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BBC chief Lord Hall 'a coward' over licence fee, says Chris Bryant


The Labour MP said people should be 'very, very wary' over debate on the future of the BBC

The Labour MP said people should be 'very, very wary' over debate on the future of the BBC

The Labour MP said people should be 'very, very wary' over debate on the future of the BBC

Labour MP Chris Bryant has branded BBC Director-General Lord Hall a "coward" and a top director at the broadcaster "daft".

He was taking part in a lively debate at the Edinburgh International Television Festival and accused Tony Hall of not standing up to Culture Secretary John Whittingdale.

Asked if the over-75s should have their licence fee paid, Mr Bryant said: "That is a government political decision, it is not for the BBC to decide who gets a free television licence."You shouldn't be turning the BBC into a subset of the Department for Work and Pensions. That is just morally offensive.

"And nobody suggested it in the General Election, they had no mandate to take it forward, and I think that Tony Hall frankly was a coward in not going to the public and saying 'You John Whittingdale publicly said before the General Election that you would hate any process that was just a stitch-up over money'.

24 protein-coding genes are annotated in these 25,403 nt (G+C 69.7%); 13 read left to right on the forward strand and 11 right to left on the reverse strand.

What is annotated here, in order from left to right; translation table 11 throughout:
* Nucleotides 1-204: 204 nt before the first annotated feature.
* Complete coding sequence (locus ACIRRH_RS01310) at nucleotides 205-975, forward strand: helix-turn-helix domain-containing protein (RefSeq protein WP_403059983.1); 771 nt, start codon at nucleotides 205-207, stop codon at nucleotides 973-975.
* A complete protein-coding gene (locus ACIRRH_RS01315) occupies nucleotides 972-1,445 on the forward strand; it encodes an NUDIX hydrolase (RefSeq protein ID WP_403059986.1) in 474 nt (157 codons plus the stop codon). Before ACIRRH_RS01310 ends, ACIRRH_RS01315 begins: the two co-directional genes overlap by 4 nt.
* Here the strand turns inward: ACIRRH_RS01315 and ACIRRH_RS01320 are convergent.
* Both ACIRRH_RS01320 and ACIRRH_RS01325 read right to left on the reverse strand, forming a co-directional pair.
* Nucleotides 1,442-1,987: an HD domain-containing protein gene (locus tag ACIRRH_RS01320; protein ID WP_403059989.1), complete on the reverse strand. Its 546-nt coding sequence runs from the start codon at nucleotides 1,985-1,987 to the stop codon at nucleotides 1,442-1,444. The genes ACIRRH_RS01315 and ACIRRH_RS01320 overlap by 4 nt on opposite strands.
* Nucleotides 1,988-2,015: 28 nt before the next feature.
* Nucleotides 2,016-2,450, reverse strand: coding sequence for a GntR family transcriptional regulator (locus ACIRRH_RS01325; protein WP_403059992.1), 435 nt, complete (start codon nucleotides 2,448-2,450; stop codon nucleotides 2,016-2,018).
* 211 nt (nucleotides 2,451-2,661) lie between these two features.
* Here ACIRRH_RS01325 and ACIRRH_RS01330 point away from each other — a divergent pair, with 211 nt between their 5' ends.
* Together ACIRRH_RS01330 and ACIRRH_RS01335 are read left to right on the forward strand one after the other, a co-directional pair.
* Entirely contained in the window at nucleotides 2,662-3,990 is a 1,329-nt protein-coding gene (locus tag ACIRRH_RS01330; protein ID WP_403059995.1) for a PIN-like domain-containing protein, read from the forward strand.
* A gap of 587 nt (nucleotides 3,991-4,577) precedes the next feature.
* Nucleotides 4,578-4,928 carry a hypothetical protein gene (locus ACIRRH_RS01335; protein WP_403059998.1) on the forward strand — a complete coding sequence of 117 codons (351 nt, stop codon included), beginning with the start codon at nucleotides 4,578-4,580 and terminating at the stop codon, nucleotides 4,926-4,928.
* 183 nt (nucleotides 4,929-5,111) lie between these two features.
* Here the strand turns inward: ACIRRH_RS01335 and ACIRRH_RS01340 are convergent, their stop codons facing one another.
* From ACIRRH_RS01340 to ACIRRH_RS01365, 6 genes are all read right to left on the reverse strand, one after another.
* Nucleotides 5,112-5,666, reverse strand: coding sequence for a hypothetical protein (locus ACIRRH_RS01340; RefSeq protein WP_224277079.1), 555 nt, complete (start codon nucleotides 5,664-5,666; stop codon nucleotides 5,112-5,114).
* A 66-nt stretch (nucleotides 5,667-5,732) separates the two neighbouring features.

"I think it's unpatriotic frankly for a Conservative party that is meant to believe in Britain to diminish the greatest British brand that we have."

Mr Bryant also called a BBC director "daft" for having welcomed remarks made by Mr Whittingdale about the future of the corporation.

During an interview at the festival, Mr Whittingdale rubbished the idea that the broadcaster is to be dismantled, saying that he has "never suggested dismantling the BBC".

Mr Whittingdale also said that suggestions that there was an ideological Tory drive to destroy the corporation were "just extraordinary".

Director of strategy and digital at the BBC, James Purnell - a former Labour MP and Culture Secretary - said the corporation welcomed what Mr Whittingdale said.

"I think he's changed the mood around the debate, very much so," Mr Purnell said.

But Mr Bryant, who is shadow culture secretary, said: "John has been appointed specifically to be the nice guy who wanders around conferences and says 'look it's not going to be so bad, it's all going to be fine'. And James Purnell's bought it. Daft. Ludicrous."

Mr Bryant said that after the General Election he predicted the first thing the Government would do would be to make the BBC fund the licence fee for over-75s.

He said everyone was claiming Mr Whittingdale would "never" do that, but the BBC has since taken on that cost.

"I think people should be very, very, very wary," Mr Bryant said. Mr Purnell also said this week that the BBC welcomes debate about its future but said it is absolutely appropriate that if it is felt there is a danger of a "diminishing" of the BBC, that they address it.

The Culture Secretary had sparked concern among some supporters of the corporation after saying that a review of the BBC's royal charter would look at whether the broadcaster should continue to be "all things to all people" or have a more "precisely targeted" mission.